THE WEEKLY NEWSPAPER OF LOWER MANHATTAN — Volume 19 • Issue 4 | June 9 - 15, 2006

Editorial
Reckless anti-terror cuts to New York
Protect the American people from terrorism.
The U.S. Department of Homeland Security’s job is simple to state but somehow political appointees in Washington D.C. have gotten so caught up talking about “matrixes” and other nonsensical jargon that they have lost sight of what they are supposed to do. You’d think living in the nation’s capital, one of the two American cities most at risk to suffer a terrorist attack, would be enough motivation to take their jobs seriously.

The Penny Post
Lazy days of summer?
By Andrei Codrescu
People are starting to close their letters to me with “Have a deep lazy summer,” and I find myself writing back, “You, too, but don’t fall out of the hammock.” I mean, can you believe that? I don’t even remember my last deep, lazy summer. A summer so deep and lazy the light in the foliage dapples my body so I won’t even turn over so as to better look like a leopard.


Downtown Living
Finding the tasty meat hidden in the fast food forest
By Jean Marie Hackett
I’m haunted by visions of Marion Nestle. Nestle, a food guru with a Ph.D in molecular biology and a masters in nutrition, is the author of “Food Politics” and “What to Eat.” She’s in the news these days almost as much as Shiloh Nouvel Jolie-Pitt. In interview after interview, I’ve read Nestle’s messages about eating organic dairy products without crazy growth hormones and urging people to “vote with their forks,” as she told News.com


Editorial Picture


Picture Story


Youth/ Sports

Downtowners get in some games between the raindrops
Many Downtown Little League games were rained out, but some teams did get to play and there was even some exhibition games on Governors Island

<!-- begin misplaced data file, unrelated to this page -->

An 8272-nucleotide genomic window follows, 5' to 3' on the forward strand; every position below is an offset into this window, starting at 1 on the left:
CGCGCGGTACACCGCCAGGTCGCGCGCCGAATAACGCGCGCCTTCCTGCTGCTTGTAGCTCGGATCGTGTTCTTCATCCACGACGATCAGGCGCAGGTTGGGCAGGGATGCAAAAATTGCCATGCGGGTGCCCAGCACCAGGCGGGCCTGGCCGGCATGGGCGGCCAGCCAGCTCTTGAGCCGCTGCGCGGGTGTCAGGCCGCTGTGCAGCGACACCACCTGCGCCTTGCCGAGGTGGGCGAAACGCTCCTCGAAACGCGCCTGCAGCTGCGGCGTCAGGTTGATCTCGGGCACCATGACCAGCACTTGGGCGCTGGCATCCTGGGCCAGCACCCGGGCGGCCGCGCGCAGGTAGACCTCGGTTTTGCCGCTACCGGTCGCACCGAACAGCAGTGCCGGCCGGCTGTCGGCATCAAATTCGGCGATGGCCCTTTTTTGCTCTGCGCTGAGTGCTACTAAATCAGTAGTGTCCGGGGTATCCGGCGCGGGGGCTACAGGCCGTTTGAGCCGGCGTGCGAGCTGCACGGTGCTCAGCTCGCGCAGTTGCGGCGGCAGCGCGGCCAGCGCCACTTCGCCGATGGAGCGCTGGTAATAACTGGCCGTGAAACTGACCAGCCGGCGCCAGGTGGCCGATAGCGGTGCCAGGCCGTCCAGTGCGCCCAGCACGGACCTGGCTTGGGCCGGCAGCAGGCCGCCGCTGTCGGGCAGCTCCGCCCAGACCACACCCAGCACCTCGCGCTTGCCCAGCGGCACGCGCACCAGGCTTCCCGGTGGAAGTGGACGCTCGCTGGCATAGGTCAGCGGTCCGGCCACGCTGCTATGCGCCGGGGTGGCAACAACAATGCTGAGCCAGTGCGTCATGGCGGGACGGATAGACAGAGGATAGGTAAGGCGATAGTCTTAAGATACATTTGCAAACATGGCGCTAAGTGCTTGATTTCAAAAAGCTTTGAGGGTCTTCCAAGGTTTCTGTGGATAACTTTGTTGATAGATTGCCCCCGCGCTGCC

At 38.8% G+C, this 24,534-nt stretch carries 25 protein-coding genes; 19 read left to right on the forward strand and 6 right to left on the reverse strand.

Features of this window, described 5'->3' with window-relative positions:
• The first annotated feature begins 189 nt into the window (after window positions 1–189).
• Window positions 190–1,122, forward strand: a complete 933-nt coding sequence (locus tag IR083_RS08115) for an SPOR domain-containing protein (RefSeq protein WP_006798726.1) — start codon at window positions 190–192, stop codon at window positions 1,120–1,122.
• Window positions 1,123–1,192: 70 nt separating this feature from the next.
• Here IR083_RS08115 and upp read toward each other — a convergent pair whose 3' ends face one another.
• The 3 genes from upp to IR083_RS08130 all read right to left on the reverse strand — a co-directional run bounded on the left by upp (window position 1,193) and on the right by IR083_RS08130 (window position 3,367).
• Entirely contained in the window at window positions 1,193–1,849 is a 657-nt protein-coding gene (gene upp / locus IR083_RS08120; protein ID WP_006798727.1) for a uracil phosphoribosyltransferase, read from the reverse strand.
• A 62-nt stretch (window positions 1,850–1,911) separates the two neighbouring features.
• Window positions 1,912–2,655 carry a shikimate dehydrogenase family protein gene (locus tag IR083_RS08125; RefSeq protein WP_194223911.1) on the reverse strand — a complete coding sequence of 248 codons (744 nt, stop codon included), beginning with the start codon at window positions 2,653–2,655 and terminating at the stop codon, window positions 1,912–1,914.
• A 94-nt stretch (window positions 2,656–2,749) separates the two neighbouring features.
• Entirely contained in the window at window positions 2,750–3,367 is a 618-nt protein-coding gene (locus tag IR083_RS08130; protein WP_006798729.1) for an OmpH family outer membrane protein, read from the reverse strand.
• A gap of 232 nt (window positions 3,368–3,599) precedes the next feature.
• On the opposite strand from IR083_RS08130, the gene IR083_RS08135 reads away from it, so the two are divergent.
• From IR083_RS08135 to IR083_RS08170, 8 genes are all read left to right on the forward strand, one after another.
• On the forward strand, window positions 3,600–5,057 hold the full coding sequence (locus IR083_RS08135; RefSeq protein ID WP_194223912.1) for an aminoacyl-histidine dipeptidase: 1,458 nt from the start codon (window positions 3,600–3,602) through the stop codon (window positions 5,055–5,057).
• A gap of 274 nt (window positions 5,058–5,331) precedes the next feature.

Youth Activities

Downtown Express photo by Jefferson Siegel

Governors Island Saturday, the first day of the season’s free service.

Rain on the island’s parade? Governors’ visitors say ‘no way on Opening Day’
By Jefferson Siegel
It seems like everyone has a New York-in-the-good-old-days story; the earthy East Village before gentrification, cast-iron Soho before the clothing stores, Downtown’s army-navy and radio stores on Cortlandt St.

News

Sciame hints 9/11 names will move, museum may stay
By Josh Rogers
Frank Sciame is likely to recommend moving the names in the proposed World Trade Center memorial up to street level, and may suggest eliminating the waterfalls, according to sources who have met with the construction expert tapped to reduce the rising costs of the design.

P.S. 234 parents meet new leader
By Ronda Kaysen with Anindita Dasgupta
When students return to P.S. 234 next fall, they will have more than new classmates to meet – they will also have a new principal. Sandy Bridges, the school’s principal for the past three years, is leaving her post to give birth to a baby boy, due this September.



INSIDE

B.S.A. again voices concerns about 60 Hudson diesel
By Ronda Kaysen
Commissioners for the city’s Board of Standards and Appeals raised questions about fuel stored in a Tribeca telecommunications building, at a public hearing on Wednesday.

Restaurant workers return after long, tense dispute
By Mary Reinholz
Wearing black trousers and a crisp white shirt, Fung Yee Chen prepared for her first day of work on June 6 as a $10-an-hour dim sum seller at the Golden Bridge, one of Chinatown’s largest eateries. She and 14 other members of the 318 Restaurant Workers Union had picketed outside for 18 months, claiming the giant food emporium had turned them down for jobs because of their union affiliation.

Chinatown bends it before the World Cup
By Leigh Devine